Against the background of an art world whirling ever more rapidly around itself and propagating the absolutely newest trends in an almost weekly rhythm, only to praise tomorrow the grandness of something even newer, the slowness and tenacity that is inherent in Jörg Gelbke’s work seems strangely anachronistic. This may be due partly to the fact that, during his studies, the artist’s primary interest was in the traditional processes of casting technique, which still characterize the processes of creating his work to this day. Second, the temporality of the procedures that lead to the sculptural results plays a decisive role in constituting their meaning.
As George Didi-Hubermann elucidates in his book “Ähnlichkeit und Berührung” (“similarity and touching”), in recent art history, casting procedures bore the stigmata of two supposed defects. First, casting produces nothing original, since it is based essentially on the blind impression made by something that already exists; and second, the forms created by casting can be reproduced in identical form as desired, thereby further eroding the idea of the original. In his work, Jörg Gelbke made both of the tradition’s supposed defects productive in a surprising way. For the work “Ohne Titel” (untitled, 2014), for example, he made three different castings of a banal object – a found iron bar cut to the length of 187 cm. The clay impression is dried in the air, thereby developing cracks; the gelatin casting is buried underground for a long period and exposed to partial decay, while a bronze casting of the iron bar was exposed to extreme heat after it was made, which distorted its shape uncontrollably. As a result of this process – the clay mold and the gelatin mold were both also cast in bronze – we see three bronze bars all based on the same object, but exhibiting different characteristics and leaning laconically against the walls of the exhibition room.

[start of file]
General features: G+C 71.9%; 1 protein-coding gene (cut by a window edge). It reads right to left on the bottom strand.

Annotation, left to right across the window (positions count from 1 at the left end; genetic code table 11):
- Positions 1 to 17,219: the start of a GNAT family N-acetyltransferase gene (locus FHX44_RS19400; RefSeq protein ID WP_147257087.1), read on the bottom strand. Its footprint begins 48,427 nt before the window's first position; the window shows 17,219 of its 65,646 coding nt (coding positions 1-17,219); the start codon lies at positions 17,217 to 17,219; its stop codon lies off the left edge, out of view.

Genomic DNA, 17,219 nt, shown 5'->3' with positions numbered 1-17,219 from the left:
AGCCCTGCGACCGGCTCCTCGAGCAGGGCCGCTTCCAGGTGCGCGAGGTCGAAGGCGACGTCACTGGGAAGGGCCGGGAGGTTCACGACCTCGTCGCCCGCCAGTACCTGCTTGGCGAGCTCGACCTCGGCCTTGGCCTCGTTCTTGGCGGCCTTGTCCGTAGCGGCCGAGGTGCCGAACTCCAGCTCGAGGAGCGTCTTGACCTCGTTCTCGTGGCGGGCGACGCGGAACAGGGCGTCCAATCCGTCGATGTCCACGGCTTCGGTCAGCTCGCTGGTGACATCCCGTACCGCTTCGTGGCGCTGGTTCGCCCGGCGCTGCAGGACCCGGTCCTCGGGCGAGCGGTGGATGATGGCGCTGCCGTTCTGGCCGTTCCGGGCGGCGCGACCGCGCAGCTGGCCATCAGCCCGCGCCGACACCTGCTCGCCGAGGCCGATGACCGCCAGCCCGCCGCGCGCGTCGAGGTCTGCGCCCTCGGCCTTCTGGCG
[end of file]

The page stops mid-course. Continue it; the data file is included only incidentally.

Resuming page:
A similar procedure is the origin of three bronze castings of a found tree root welded together in a single object of strange-seeming monumentality (“Uprooted Object”, 2015); three polyurethane foam molds were buried in the earth and used to cast iron. Gelbke manages to inscribe his sculptures with a temporality – or perhaps we should say duration – and to put the process of their becoming in focus; he thereby formulates something like an indissoluble contradiction within the medium itself, which, after all, is actually based on immediacy and touching.
The work “Ohne Titel” (untitled, 2012) clearly reveals that it is possible to acknowledge the poetic-romantic dimension of Jörg Gelbke’s artistic project, despite all its conceptual precision. Here, the interior of a homemade oven was cast in wax after smelting 15 kg of copper, creating a material-oriented monument to a process. In his art, Gelbke repeatedly seeks what can’t really be had, namely to give lasting form to what is incomplete and to becoming. That the results of this unavoidable failure are able to move us both intellectually and emotionally testifies to their sculptural quality.